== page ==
Indignation from the predictable quarters, but hardly an outrage.

Why make unnecessary work for Police, there would surely be unlawful deaths if tobacco was restricted in supply. Lol. Heck the peace in my neighbourhood didn't last 12 hours before there was a domestic across the road.

It is an outrage when butchers shops can't open - my arteries need clogging!

No indignation from Wellington MP Chris Bishop, a quick scan of his CV explains that!

Just me or is Fisher & Paykel looking like a bubble? P/E now through 70.

Most of the NZX is in bubble mode I guess the last few pumps this week before final deflation back dow to 8000 next and then 7000 6000 5000 maybe even 4000 if this keeps going like 1929 graph.

The Ruby Princess tourist supply chain is intertwined. Cruise liner wine tour bus drivers also work as school bus drivers. Potentially expose school children to keep those tourist $ coming a few weeks longer.

The cost for 1 months extra tourists = 100 billion not very smart Jacinda we should have closed at start of Feb.


I think the word "Lessor" and "Lessee" are more appropriate than "Landlord" and "tenant" for commercial properties, as many will assume "landlords" want a bailout for housing rentals (Edited: such as VoiceofReason below)

Is that not the logical direction this is taking?

"It is a simply huge failing. ...But they – all of them – Health, Treasury, Reserve Bank, ministers, and countless other agencies could, and should, have been a great deal better prepared and ready to act firmly. They owed that to New Zealanders. They let us down."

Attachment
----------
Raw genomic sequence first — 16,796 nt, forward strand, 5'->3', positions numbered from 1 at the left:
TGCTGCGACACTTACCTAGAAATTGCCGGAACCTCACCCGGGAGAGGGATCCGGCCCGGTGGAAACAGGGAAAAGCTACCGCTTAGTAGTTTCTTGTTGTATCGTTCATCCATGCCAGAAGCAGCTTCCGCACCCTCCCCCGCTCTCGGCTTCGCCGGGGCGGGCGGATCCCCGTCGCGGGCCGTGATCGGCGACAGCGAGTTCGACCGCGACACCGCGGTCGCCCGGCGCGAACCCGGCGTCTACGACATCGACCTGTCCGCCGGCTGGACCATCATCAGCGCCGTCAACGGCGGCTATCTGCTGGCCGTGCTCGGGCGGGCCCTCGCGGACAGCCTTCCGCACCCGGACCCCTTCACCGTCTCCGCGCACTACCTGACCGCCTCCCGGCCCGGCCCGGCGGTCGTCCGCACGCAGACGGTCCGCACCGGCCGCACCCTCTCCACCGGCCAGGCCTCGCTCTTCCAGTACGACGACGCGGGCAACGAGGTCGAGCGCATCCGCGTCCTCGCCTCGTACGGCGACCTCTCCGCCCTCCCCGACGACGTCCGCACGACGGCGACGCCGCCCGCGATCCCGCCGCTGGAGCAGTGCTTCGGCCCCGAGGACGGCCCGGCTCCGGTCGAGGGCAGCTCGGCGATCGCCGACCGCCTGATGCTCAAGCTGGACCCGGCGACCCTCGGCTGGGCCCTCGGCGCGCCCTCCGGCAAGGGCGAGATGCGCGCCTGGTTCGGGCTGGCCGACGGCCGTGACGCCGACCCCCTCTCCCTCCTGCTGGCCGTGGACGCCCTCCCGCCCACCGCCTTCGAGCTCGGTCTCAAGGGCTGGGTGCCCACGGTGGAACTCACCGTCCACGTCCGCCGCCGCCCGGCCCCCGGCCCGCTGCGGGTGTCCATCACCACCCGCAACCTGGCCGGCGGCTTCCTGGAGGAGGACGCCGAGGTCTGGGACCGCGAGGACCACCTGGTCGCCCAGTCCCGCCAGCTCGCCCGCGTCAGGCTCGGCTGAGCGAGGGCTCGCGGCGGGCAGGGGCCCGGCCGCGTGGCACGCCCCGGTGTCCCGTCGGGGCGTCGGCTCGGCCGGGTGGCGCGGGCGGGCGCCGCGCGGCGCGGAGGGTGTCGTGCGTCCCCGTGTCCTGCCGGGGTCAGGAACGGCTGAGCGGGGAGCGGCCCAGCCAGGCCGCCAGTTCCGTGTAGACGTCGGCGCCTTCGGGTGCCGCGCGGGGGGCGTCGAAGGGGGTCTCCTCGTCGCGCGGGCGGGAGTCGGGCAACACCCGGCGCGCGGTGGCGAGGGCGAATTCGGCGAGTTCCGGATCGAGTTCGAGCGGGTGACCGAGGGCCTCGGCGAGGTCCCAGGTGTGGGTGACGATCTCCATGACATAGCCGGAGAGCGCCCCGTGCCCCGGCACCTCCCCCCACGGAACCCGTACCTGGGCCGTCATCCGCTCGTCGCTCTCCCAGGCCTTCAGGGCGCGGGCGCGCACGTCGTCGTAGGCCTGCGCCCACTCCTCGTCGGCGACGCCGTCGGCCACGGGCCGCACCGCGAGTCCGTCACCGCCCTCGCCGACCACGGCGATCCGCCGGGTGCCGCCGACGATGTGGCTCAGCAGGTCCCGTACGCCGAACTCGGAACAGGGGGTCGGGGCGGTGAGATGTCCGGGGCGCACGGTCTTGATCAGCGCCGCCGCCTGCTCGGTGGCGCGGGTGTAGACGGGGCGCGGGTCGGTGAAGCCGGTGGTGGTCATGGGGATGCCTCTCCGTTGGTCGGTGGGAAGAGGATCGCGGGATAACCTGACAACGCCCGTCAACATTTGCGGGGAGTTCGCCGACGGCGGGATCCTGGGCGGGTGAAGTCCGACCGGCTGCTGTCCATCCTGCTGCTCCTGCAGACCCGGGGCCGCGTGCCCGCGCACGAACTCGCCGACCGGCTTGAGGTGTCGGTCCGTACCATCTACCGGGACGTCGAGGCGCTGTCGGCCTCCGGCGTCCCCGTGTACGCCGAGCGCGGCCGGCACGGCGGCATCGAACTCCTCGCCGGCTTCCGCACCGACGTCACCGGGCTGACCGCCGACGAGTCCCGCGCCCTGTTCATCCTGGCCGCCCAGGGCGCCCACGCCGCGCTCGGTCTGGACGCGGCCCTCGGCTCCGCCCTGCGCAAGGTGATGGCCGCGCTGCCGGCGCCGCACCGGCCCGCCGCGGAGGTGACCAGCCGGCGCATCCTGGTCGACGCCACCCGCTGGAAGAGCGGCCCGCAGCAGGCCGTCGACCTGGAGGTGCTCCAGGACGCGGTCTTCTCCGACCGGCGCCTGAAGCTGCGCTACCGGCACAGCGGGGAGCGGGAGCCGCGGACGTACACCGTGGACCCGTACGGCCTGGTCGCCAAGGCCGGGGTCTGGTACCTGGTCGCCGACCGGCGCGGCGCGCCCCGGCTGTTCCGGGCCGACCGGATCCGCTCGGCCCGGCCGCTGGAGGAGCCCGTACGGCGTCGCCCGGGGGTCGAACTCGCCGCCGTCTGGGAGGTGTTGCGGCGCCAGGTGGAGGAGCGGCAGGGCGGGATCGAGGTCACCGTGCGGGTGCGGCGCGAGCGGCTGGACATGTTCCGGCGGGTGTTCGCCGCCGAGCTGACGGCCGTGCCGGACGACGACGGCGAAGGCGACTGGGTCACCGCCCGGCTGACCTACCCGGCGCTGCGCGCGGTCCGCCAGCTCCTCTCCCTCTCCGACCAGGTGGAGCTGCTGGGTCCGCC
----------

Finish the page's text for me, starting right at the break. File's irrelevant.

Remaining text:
More from this post:

Much of the stuff governments and their agencies do really doesn’t matter that much in the scheme of things. The crisis that currently sweeps over us, sweeping away civil liberties, even Parliament, casting hundreds of thousands onto the welfare rolls and probably slashing GDP by a third or more, destroying countless businesses really does. Our government – and probably most of their overseas peers – failed us badly, simply wasting very scarce time, whistling as they kept their spirits high, even as the boat was about to go under.

It's a great piece from one of the best in NZ. Pathetic performance from the govt and its agencies.
I was noting on this website, as early as early February that a huge economic crisis was on it's way.
Why couldn't the collective brains of govt work that out and plan? Totally asleep at the wheel.